If you've ever wanted to get a job at Netflix, Jet.com, IBM or Hilton, but were discouraged by the prospect of throwing your resume down the black hole of online applications, here's your chance to try something different.
Wednesday marks the first annual World Hiring Day, an event allowing people from around the world to vie for employment at more than 600 companies globally. The online hiring event promises to easily match applicants to open positions that might be a good fit--supplanting the traditional paper resume and time-intensive review process.
All told, there are nearly 500 specific jobs posted for the event, but many more open positions are up for grabs at these companies, says Mark Newman, the founder and chief customer officer at HireVue, the South Jordan, Utah-based company hosting World Hiring Day. That's because through HireVue's platform, candidates are invited to record video introductions and companies can watch for potential pairings.
"There's a lot of good about what's going on in the world, tons of companies have jobs to fill, and talent can come from anywhere," says Newman.
Of course, if they'd all use his company's technology to find workers and jobs, even better. HireVue's technology, through which applicants introduce themselves via video and submit video or written responses to questions chosen by employers, serves as the platform through which job seekers will reach out to companies.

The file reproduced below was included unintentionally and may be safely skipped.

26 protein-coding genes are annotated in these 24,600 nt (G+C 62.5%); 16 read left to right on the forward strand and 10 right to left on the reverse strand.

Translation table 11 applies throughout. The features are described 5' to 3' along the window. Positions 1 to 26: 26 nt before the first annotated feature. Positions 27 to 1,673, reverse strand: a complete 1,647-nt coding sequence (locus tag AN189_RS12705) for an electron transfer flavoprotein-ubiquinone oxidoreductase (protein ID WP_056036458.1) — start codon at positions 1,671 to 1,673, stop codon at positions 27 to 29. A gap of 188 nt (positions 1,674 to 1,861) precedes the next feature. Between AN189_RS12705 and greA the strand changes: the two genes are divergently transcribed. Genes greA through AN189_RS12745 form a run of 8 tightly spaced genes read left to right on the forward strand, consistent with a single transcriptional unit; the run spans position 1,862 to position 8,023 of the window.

Here's how it works: At WorldHiringDay.org, job seekers can sign up to be invited to the event. Once it's live Wednesday morning, browse participating companies and either apply for a specific position or take advantage of the 'concierge' service that lets job seekers introduce themselves with some basic information and a short video. Newman says you're guaranteed a response within three days.
A video introduction, often accompanied by some questions tailored to the company and position, makes the hiring process more efficient by skipping the in-person interview scheduling process. A video provides an instant impression of a candidate that doesn't come through on a paper resume, and Newman says the process helps relieve unconscious bias that comes when hiring managers are overwhelmed with written applications.
"When organizations traditionally hire, say they have five spots, they choose five people who are like them--with resumes they are comfortable with, and bring them in for an interview," says Newman. "On video you can watch 30 short intros on your own time that give a better sense for who each person is."
IBM started using HireVue in 2014 and is looking to fill 25,000 positions like designers, developers, offering managers and engineers on Wednesday. As a highly virtual, international organization, Obed Louissaint, the company's vice president of human resources, says using technology in the interview helps him assess cultural fit and gives candidates a different way to stand out.
"People today are getting more comfortable with digital platforms," says Louissaint, who regularly video chats with his grandmother. "Whether you're a digital native or silver surfer, the landscape is changing, and that's good for all of us."